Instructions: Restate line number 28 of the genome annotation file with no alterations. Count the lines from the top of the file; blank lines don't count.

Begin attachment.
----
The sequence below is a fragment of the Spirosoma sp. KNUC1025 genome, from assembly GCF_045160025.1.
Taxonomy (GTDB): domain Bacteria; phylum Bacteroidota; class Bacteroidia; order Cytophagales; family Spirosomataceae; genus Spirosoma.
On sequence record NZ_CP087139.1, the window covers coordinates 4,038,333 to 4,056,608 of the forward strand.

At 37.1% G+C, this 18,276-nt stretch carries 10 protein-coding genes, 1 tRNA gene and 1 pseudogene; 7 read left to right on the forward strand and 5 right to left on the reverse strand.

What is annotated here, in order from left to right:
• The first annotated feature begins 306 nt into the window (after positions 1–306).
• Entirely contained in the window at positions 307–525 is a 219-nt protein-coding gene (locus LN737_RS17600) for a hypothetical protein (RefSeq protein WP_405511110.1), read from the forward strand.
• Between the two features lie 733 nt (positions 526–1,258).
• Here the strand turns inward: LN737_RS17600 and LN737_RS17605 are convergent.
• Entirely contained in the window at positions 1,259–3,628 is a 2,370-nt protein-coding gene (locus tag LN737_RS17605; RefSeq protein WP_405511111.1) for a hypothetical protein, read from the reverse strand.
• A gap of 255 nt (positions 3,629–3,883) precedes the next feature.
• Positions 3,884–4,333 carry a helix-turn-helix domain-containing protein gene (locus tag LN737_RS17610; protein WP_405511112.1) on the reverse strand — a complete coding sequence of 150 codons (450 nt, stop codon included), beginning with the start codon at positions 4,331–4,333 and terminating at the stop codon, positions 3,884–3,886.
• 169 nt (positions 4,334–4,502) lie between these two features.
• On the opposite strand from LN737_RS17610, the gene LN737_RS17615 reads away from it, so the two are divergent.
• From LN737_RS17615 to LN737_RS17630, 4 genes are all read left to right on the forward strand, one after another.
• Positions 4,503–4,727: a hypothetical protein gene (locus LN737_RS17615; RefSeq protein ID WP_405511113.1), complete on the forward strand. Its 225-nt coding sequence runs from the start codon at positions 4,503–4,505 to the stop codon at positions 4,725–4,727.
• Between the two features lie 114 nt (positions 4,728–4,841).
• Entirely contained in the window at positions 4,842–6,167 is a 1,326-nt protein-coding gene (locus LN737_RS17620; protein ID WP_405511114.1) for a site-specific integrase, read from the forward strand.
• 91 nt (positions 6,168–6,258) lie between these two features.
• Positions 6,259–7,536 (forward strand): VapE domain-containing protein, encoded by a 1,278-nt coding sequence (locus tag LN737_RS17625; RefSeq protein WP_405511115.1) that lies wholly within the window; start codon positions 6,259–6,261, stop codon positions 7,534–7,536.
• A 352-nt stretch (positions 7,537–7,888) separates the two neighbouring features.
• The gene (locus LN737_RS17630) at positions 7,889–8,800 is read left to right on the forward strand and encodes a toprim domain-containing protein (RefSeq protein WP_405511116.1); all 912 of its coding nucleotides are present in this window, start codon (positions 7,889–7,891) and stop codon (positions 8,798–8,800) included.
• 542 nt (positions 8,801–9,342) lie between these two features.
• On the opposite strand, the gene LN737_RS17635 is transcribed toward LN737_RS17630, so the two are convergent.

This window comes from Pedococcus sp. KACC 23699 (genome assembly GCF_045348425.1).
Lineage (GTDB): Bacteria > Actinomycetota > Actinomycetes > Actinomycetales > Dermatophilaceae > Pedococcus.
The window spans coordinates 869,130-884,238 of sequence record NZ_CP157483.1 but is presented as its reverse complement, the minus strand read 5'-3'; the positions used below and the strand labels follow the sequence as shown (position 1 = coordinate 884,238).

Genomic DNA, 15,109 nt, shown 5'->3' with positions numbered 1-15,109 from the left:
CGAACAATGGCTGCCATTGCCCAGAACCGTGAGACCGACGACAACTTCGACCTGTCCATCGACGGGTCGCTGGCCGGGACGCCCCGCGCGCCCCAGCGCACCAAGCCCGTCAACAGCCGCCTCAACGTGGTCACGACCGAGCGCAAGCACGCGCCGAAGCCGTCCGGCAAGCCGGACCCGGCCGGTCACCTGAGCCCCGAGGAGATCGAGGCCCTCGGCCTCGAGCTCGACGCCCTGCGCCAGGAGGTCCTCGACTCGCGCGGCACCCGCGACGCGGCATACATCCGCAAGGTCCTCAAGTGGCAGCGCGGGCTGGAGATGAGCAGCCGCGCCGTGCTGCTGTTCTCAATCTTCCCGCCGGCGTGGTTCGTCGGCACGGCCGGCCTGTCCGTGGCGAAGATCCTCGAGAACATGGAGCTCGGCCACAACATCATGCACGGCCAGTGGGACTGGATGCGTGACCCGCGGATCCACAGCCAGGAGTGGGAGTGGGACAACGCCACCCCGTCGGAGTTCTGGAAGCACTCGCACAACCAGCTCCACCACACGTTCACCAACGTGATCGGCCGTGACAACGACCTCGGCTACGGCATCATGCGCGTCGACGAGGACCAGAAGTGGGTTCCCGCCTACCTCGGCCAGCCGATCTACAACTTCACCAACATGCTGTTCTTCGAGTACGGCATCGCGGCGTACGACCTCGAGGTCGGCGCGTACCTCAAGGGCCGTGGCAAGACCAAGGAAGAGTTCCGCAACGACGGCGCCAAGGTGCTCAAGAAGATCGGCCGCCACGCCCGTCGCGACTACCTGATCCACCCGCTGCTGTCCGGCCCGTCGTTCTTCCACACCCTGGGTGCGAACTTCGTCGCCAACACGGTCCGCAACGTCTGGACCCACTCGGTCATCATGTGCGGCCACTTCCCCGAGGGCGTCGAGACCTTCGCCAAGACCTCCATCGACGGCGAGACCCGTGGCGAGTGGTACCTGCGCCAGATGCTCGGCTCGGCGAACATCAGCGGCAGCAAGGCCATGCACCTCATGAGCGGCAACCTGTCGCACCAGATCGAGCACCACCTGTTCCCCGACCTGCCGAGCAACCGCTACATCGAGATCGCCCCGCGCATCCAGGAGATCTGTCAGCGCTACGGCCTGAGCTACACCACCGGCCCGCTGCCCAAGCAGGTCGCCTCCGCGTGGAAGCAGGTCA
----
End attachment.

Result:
Genomic DNA, 15,109 nt, shown 5'->3' with positions numbered 1-15,109 from the left: